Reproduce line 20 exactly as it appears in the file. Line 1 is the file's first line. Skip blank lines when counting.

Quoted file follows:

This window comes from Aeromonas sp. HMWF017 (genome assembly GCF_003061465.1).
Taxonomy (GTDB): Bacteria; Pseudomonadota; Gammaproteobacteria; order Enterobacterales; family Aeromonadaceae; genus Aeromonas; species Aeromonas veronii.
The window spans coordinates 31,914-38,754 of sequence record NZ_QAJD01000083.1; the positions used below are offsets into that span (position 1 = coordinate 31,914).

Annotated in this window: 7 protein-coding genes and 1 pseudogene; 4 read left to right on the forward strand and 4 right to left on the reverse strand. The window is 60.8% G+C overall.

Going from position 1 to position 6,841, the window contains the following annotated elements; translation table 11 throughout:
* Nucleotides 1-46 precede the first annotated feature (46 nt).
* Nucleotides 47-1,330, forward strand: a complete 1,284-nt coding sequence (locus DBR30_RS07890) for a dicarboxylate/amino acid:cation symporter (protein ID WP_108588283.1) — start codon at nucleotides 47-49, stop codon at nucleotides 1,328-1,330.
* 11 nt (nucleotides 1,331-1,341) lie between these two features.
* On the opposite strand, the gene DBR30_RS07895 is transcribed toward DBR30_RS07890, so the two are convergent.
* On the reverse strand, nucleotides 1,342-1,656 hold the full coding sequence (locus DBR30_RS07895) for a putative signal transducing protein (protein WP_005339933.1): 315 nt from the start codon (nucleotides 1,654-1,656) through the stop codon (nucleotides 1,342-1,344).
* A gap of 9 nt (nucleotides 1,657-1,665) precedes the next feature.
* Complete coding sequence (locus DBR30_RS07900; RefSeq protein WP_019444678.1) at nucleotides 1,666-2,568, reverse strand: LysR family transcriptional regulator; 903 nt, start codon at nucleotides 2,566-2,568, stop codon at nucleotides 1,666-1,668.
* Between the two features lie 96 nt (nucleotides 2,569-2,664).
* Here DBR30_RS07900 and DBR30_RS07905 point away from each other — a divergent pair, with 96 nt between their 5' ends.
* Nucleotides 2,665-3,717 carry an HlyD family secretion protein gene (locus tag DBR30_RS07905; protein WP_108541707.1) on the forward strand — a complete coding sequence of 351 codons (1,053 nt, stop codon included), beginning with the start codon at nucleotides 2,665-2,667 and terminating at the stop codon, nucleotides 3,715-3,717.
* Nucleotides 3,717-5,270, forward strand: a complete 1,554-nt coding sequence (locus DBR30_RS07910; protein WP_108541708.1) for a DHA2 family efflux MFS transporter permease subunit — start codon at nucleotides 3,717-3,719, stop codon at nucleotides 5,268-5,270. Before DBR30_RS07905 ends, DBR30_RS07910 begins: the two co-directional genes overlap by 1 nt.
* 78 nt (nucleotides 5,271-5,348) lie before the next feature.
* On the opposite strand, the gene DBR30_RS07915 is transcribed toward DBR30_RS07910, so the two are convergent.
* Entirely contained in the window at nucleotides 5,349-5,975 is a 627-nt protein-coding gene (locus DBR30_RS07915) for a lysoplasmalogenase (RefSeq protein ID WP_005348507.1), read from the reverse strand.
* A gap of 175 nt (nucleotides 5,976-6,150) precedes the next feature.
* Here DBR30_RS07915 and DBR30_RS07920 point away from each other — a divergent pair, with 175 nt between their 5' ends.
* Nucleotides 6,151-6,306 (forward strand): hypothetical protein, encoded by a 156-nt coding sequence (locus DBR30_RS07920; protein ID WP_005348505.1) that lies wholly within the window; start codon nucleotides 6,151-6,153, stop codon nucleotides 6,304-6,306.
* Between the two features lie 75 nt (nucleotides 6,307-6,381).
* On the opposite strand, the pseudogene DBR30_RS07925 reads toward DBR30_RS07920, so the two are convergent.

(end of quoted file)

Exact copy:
* A gap of 175 nt (nucleotides 5,976-6,150) precedes the next feature.